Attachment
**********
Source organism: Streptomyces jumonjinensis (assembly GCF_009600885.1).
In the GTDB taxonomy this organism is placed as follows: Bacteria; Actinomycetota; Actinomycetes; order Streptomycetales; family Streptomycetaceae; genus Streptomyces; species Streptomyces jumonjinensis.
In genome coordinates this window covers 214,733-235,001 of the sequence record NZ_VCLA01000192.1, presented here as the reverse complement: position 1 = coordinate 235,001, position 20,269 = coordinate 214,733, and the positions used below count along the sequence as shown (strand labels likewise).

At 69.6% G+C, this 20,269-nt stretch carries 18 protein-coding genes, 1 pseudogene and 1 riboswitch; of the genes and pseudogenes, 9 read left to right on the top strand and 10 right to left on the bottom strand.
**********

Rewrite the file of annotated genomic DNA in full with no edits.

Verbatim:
Source organism: Streptomyces jumonjinensis (assembly GCF_009600885.1).
In the GTDB taxonomy this organism is placed as follows: Bacteria; Actinomycetota; Actinomycetes; order Streptomycetales; family Streptomycetaceae; genus Streptomyces; species Streptomyces jumonjinensis.
In genome coordinates this window covers 214,733-235,001 of the sequence record NZ_VCLA01000192.1, presented here as the reverse complement: position 1 = coordinate 235,001, position 20,269 = coordinate 214,733, and the positions used below count along the sequence as shown (strand labels likewise).

At 69.6% G+C, this 20,269-nt stretch carries 18 protein-coding genes, 1 pseudogene and 1 riboswitch; of the genes and pseudogenes, 9 read left to right on the top strand and 10 right to left on the bottom strand.